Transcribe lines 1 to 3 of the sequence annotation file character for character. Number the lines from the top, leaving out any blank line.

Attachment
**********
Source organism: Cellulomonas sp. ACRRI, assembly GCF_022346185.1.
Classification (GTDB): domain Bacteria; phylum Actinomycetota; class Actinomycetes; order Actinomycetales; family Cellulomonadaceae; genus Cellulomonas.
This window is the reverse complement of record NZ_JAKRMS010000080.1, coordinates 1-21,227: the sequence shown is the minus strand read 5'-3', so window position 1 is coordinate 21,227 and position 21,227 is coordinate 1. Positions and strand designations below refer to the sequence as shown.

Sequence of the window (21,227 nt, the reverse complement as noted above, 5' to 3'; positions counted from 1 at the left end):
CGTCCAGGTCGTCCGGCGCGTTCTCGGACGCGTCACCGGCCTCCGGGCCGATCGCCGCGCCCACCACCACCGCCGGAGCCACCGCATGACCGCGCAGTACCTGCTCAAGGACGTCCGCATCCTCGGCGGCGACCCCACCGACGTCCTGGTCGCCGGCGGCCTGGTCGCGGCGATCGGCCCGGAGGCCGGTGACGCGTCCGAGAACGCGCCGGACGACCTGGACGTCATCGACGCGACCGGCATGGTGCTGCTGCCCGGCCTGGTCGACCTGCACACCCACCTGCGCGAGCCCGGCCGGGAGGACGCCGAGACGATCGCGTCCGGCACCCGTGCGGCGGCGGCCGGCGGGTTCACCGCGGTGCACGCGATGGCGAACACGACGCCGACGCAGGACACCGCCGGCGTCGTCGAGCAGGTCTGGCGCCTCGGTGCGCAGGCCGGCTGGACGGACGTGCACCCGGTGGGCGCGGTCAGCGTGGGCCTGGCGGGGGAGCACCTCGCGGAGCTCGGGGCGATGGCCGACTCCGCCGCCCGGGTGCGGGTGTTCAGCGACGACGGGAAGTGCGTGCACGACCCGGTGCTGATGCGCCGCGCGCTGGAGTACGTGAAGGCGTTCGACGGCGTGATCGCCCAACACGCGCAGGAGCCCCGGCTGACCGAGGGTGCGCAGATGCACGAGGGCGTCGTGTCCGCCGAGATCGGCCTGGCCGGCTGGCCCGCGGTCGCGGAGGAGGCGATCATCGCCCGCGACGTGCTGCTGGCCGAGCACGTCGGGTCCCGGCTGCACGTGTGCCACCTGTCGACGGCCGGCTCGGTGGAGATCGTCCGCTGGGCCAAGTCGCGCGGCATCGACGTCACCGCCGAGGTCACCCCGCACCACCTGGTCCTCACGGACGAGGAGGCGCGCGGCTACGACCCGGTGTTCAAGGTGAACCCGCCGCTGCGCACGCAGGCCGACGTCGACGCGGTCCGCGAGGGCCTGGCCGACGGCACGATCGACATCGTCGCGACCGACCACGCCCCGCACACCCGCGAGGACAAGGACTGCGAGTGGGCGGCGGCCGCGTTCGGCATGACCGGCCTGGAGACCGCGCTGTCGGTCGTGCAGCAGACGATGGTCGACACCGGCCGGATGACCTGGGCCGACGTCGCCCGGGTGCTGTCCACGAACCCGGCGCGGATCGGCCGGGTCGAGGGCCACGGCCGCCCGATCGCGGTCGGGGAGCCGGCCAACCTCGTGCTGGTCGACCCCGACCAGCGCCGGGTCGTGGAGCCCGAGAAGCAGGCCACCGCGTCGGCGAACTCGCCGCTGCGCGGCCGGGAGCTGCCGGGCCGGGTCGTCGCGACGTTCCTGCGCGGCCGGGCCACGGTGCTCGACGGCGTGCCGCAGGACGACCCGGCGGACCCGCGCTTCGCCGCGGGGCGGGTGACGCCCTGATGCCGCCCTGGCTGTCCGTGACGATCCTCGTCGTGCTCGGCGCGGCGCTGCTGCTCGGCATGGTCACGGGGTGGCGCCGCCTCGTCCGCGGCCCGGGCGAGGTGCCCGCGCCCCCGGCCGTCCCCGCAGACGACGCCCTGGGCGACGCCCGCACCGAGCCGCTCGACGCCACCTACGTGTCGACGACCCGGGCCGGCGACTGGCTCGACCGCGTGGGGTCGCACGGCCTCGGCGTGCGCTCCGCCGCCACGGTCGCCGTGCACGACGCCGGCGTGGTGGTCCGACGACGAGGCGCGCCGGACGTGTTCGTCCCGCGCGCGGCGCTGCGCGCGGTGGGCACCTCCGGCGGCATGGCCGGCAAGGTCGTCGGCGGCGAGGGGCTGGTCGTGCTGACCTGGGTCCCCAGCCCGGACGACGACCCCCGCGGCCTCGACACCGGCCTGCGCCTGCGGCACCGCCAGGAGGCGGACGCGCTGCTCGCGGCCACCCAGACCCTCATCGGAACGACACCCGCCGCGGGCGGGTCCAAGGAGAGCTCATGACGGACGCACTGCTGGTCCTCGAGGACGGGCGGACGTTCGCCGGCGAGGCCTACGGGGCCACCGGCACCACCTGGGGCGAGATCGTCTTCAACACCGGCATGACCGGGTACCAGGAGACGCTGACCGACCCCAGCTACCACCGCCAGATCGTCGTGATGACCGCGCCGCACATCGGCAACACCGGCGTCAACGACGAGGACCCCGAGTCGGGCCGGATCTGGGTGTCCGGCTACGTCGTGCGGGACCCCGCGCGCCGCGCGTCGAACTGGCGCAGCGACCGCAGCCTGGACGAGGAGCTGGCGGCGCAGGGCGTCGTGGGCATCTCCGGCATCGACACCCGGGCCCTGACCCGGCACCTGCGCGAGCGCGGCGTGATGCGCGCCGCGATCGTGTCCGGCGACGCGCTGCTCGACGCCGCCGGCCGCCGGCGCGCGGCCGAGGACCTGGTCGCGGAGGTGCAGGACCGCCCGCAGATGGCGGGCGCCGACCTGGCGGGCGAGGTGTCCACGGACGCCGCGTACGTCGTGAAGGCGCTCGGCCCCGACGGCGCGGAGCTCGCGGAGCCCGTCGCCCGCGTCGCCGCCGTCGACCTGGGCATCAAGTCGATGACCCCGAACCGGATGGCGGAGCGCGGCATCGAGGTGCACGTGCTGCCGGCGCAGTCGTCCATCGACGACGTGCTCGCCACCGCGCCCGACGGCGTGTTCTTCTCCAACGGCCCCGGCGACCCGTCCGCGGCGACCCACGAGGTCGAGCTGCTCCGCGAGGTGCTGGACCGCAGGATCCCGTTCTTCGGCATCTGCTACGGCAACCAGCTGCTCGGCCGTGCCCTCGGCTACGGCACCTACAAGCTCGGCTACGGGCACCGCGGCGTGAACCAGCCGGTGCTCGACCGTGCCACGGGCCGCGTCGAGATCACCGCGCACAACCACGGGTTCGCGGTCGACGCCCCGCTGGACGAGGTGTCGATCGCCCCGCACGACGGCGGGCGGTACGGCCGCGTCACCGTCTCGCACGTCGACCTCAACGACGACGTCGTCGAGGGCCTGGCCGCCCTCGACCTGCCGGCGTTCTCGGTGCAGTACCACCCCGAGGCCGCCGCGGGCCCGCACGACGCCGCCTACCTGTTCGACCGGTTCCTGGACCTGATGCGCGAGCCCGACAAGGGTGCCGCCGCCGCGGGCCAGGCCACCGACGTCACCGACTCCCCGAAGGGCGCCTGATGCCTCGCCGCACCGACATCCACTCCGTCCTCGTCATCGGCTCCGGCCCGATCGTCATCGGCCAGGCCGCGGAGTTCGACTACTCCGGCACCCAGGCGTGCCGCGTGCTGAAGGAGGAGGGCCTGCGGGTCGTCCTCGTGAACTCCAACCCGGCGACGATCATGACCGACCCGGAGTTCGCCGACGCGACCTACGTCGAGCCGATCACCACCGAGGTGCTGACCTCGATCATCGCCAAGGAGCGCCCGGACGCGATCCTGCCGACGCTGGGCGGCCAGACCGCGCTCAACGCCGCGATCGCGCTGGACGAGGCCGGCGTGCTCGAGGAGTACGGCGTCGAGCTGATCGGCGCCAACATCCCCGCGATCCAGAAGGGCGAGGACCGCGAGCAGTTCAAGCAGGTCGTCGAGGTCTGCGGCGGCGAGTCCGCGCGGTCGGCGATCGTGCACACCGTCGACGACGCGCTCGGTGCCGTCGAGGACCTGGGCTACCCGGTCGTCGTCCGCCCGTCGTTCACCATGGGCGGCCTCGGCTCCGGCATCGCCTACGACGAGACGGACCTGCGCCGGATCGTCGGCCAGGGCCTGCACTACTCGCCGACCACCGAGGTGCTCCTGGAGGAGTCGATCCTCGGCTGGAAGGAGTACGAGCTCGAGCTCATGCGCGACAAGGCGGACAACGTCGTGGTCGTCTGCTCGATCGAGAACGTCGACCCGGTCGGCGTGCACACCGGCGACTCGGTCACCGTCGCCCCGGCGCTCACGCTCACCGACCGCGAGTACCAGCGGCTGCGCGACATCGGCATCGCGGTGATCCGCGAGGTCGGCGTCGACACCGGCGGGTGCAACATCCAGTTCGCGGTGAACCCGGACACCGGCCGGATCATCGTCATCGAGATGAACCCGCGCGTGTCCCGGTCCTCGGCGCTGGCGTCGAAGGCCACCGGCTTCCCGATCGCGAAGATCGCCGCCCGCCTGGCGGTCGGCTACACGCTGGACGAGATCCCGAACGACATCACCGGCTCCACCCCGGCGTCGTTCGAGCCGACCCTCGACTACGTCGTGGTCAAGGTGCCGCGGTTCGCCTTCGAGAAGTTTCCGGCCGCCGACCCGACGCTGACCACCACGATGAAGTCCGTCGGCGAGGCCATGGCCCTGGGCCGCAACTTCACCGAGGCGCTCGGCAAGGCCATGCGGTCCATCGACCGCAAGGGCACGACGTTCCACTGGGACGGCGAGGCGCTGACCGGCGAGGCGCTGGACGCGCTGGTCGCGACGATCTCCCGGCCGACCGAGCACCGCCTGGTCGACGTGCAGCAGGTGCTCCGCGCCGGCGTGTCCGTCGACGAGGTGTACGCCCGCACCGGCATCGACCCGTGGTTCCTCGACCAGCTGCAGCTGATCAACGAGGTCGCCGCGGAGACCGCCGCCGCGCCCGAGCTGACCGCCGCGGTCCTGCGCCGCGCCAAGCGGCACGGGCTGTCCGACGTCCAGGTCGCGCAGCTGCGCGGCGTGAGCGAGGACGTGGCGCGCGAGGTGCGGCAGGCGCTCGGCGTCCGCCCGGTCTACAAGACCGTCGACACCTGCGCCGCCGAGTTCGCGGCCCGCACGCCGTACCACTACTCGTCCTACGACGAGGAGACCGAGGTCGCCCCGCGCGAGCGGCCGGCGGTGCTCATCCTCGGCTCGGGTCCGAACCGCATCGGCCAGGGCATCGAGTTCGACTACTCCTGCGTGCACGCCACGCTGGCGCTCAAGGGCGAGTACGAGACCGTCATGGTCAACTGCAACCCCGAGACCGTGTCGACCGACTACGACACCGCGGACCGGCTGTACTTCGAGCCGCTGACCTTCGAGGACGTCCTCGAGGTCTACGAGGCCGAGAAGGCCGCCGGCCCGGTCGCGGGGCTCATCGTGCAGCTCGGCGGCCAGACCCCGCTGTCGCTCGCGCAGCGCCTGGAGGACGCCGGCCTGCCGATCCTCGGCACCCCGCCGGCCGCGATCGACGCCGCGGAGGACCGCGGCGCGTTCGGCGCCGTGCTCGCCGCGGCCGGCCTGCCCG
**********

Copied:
Source organism: Cellulomonas sp. ACRRI, assembly GCF_022346185.1.
Classification (GTDB): domain Bacteria; phylum Actinomycetota; class Actinomycetes; order Actinomycetales; family Cellulomonadaceae; genus Cellulomonas.
This window is the reverse complement of record NZ_JAKRMS010000080.1, coordinates 1-21,227: the sequence shown is the minus strand read 5'-3', so window position 1 is coordinate 21,227 and position 21,227 is coordinate 1. Positions and strand designations below refer to the sequence as shown.